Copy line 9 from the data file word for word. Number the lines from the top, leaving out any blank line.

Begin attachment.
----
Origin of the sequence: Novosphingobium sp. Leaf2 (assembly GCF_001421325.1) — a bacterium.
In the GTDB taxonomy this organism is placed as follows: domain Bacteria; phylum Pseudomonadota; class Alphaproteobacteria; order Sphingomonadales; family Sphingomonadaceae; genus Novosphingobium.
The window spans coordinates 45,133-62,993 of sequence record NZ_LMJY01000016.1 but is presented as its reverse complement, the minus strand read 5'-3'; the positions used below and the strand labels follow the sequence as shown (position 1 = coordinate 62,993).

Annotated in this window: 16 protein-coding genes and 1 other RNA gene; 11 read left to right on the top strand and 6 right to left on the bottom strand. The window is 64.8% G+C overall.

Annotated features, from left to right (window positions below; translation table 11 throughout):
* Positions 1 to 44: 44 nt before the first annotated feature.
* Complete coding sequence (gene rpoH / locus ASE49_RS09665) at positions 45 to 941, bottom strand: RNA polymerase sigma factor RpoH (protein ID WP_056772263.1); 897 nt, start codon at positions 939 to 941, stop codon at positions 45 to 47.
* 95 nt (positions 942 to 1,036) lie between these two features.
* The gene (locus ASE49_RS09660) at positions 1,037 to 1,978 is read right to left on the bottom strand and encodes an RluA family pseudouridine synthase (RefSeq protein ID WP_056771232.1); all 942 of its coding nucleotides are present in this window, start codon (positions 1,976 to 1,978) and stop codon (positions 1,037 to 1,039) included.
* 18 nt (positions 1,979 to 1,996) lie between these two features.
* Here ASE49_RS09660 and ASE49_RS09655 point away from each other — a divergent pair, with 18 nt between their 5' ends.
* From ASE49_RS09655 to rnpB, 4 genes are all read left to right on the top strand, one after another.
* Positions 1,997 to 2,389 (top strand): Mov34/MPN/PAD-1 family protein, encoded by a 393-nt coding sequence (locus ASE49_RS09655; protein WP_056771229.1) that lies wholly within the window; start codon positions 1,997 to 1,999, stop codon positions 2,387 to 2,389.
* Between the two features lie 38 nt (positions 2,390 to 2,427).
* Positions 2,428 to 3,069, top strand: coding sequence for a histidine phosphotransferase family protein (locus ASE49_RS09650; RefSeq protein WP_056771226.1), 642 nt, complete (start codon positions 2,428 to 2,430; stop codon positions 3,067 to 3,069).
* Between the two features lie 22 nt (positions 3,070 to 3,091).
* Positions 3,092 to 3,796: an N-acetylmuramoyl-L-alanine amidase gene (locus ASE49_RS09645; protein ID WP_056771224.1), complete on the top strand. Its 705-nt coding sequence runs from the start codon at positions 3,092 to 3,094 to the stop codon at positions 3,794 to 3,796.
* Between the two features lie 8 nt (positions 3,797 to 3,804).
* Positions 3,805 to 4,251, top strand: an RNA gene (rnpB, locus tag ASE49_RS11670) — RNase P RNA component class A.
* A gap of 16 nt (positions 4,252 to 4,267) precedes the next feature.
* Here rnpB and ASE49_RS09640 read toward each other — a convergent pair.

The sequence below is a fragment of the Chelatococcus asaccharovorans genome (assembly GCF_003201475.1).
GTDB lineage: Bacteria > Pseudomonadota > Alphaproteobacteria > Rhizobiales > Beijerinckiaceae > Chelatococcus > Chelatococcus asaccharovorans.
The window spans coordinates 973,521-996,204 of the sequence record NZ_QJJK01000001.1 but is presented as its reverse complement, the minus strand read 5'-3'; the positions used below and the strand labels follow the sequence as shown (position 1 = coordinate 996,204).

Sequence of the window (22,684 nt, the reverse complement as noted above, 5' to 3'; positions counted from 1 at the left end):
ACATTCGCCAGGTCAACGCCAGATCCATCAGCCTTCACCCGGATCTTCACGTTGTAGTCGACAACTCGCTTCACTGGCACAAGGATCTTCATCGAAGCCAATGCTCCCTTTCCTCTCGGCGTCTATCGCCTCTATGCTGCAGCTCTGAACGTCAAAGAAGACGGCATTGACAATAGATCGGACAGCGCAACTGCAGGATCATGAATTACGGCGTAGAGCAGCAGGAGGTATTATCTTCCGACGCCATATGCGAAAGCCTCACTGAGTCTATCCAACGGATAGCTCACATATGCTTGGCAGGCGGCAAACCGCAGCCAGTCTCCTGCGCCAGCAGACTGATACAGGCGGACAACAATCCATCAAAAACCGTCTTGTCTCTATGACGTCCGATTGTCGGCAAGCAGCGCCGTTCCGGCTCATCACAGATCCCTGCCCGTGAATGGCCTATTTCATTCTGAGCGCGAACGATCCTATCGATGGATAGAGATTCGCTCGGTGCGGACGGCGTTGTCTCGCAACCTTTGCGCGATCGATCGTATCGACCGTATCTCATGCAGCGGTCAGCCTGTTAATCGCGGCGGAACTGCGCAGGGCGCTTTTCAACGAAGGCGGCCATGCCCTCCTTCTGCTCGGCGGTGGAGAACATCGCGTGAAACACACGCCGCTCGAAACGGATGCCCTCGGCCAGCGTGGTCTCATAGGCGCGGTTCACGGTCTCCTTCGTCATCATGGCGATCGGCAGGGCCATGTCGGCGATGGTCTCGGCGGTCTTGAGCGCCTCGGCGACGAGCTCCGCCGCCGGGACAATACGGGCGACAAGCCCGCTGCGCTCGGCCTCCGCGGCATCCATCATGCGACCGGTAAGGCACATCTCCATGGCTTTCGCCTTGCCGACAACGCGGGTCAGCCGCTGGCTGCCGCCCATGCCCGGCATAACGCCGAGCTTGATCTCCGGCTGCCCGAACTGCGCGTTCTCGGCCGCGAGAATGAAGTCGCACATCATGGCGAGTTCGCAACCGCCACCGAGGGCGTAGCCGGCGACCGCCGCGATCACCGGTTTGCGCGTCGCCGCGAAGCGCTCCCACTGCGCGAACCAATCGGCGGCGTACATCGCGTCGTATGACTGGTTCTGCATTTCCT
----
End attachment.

* The gene (locus ASE49_RS09660) at positions 1,037 to 1,978 is read right to left on the bottom strand and encodes an RluA family pseudouridine synthase (RefSeq protein ID WP_056771232.1); all 942 of its coding nucleotides are present in this window, start codon (positions 1,976 to 1,978) and stop codon (positions 1,037 to 1,039) included.